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GPS transmitters give us a glimpse inside two Cinereous Vulture nests in Bulgaria

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Cinereous Vulture pair in Bulgaria © Green Balkans
Cinereous Vulture pair in Bulgaria © Green Balkans

In the animal kingdom, parenting roles can vary greatly among species. What may sound surprising, due to their negative but undeserved image, vultures prove to be brilliant in the parenting department, as they rank among the most diligent parents in the animal world. What’s remarkable is that this commitment extends to both genders, with males and females actively involved in crucial activities such as nest building, egg incubation, and feeding the young.

Two Cinereous Vulture pairs, different behaviours in the nest

In Bulgaria’s Balkan mountains, where the Cinereous Vulture returned as a breeding species through the Vultures Back to LIFE project, the GPS transmitters of birds give us a glimpse of their dedication to parenting. Bagatur and Karakachanka, as well as Balkan and Dobrudja, have made Kotelsko their home and are closely tending to their nests. While both pairs exhibit typical behaviours for the species, their behaviour differs slightly.

Bagatur and Karakachanka show an extraordinary level of devotion, rarely leaving their eggs unattended, sometimes going as long as three days without a break, as depicted in the data. This behaviour, though not very typical for the species, it is normal in a new family.

On the other hand, Balkan and Dobrudja display a more agile and impatient demeanour. They frequently change positions on the nest throughout the day, as evidenced by the data graph.

The Bearded Vulture LIFE project team gathers valuable insights from satellite transmitters attached to the vultures’ backs. By monitoring the birds’ movements and behaviour, the team can assess and implement effective conservation strategies. By interpreting data such as the transmitters’ positions and their locations, the project team gains real-time insights into the vultures’ behaviour in the wild. This non-intrusive monitoring method minimizes disturbance to the birds, especially during their vulnerable nesting periods, while still providing essential information for their conservation.

A record of Cinereous Vulture pairs in Bulgaria

The Cinereous Vulture, once declared extinct in Bulgaria as early as 1985 and maintaining that status in subsequent editions of the Red Book of Bulgaria, experienced a remarkable turnaround by 2024. Prior to 2021, not a single breeding pair had been sighted. However, thanks to years of conservation efforts, particularly through the Vultures Back to LIFE project, the national population has grown to an impressive 18-20 pairs.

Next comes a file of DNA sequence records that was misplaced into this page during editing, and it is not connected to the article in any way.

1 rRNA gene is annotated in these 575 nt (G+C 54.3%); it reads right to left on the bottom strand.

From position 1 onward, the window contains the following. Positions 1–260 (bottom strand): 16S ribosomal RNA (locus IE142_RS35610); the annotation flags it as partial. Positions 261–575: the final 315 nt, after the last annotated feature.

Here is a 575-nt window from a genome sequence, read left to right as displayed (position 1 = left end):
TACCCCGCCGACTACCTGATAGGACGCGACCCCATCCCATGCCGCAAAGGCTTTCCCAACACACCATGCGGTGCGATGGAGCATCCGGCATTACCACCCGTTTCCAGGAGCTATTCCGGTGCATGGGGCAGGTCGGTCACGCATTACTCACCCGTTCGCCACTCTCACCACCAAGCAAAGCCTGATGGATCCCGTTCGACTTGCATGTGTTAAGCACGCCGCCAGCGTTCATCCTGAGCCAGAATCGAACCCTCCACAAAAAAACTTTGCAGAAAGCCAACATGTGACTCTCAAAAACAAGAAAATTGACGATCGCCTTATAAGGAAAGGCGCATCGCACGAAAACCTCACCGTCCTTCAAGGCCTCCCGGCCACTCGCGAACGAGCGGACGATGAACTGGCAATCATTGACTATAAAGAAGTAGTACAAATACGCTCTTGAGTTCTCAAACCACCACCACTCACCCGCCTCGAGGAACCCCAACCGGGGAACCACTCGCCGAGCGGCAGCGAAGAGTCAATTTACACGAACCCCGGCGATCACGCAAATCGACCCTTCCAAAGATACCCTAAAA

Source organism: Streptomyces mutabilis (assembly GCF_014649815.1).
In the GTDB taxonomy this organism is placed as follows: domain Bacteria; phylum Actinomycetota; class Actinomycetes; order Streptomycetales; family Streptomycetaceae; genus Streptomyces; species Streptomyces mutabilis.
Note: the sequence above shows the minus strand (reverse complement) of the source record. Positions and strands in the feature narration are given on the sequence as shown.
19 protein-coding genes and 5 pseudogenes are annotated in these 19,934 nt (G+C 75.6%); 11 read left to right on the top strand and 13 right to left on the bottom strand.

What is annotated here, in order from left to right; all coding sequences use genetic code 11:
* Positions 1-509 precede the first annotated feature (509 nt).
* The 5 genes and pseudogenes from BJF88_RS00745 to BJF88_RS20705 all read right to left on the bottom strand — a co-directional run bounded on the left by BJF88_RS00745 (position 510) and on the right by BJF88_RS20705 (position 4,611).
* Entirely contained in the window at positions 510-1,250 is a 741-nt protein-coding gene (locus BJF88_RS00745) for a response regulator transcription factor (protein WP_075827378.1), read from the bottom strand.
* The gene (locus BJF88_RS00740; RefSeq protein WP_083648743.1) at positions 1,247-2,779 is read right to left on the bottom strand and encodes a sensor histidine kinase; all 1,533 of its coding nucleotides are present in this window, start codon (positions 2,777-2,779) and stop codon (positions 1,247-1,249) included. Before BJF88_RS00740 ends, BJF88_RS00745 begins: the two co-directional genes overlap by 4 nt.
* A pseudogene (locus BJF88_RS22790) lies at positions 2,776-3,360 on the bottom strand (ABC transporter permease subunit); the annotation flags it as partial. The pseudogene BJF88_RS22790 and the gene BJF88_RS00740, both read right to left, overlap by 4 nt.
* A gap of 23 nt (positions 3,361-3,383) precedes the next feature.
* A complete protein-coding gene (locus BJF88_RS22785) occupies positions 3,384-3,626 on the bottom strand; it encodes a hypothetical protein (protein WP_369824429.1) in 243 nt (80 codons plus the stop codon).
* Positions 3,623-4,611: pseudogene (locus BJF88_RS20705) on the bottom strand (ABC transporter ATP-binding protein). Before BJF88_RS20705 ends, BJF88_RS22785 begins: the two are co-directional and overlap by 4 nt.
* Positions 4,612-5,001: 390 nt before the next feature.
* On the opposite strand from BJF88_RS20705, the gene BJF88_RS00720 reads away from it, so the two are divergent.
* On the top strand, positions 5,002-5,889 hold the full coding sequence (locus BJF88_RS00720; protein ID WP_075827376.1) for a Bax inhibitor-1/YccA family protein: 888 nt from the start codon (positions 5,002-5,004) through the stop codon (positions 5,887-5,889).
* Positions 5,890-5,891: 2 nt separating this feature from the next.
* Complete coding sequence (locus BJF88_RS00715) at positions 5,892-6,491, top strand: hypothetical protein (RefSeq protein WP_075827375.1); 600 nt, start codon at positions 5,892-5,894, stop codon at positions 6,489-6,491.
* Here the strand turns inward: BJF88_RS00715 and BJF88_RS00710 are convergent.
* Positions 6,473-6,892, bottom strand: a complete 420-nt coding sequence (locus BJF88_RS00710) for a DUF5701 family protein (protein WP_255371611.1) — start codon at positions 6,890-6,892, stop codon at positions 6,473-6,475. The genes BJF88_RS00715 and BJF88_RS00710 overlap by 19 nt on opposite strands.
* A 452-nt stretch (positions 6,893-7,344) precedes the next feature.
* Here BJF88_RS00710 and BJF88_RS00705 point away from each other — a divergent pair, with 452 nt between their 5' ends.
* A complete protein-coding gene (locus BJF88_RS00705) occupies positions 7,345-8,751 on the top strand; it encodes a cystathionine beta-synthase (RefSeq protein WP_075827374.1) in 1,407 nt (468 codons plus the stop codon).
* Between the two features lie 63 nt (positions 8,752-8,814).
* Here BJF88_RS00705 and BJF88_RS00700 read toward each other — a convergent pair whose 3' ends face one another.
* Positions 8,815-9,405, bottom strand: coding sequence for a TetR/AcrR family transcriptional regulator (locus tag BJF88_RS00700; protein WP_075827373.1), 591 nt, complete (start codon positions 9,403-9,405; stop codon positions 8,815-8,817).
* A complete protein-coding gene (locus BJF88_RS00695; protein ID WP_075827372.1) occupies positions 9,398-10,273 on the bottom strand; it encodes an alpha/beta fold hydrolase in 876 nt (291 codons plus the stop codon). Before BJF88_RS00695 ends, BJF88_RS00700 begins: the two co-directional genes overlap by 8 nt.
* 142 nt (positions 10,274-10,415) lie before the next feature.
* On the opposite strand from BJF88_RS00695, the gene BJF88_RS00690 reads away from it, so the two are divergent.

Of these pairs, 15-17 are nestled in the two colonies of Vrachanski Balkan/Ponor and Eastern Balkan Mountains (Sliven/Kotel), where reintroduction efforts have been focused. Astoundingly, at least 10 of these pairs are incubating eggs this season, marking a significant milestone in the species’ recovery.

Furthermore, reports indicate the formation of two to three new pairs in the Eastern Rhodopes, where a local reintroduction initiative is underway, led by BSPB/BirdLife Bulgaria, Rewilding Europe, and GREFA. Although breeding has yet to start in this area since the birds are still young, these developments are promising for the species.

With these encouraging numbers, the Bulgarian reintroduced population now constitutes a third of the Balkan Peninsula’s Cinereous Vulture population, complementing the existing autochthonous colony in Dadia, Greece, which hosts 30-35 pairs. This comeback underscores the success of collaborative conservation efforts and offers hope for the continued recovery of this majestic species in the region.

As the Vultures Back to LIFE project came to an end in 2022, the mission to secure Bulgaria’s Cinereous Vulture population continues through our new project: the Bearded Vulture LIFE. This ambitious initiative aims to reintroduce the Bearded Vulture, a symbol of nature conservation in Bulgaria. Achieving this goal relies heavily on extensive collaboration, bringing together the efforts of eight partners across three European countries.

The Bearded Vulture LIFE Project

The “Bearded Vulture LIFE” project is a comprehensive initiative, aiming to restore the Bearded Vulture and Cinereous Vulture across Bulgaria and the Balkans. With a budget of €5.17 million, co-funded by the European Union’s LIFE Programme, the project commenced in August 2023 and is expected to continue until 2030. Building upon the achievements of its predecessor, “Vultures Back to Life,” it is coordinated by Green Balkans, with five more partner organizations within Bulgaria, including the Fund for Wild Flora and Fauna, Foundation EkoObshtnost, EVN – Elektropradelenie Yug EAD, Severozapadno Darzhavno Predpriyatie – Vratsa, and “Sinite kamani” Nature Park Directorate. Furthermore, the project benefits from international collaboration, including the Vulture Conservation Foundation (VCF), responsible for the translocation and safeguarding of captive-bred birds secured for release. Additionally, the partner Milvus group is responsible for executing conservation efforts in Romania.

Bearded Vulture LIFE logo funders partners_project banner_en

Source: Green Balkans

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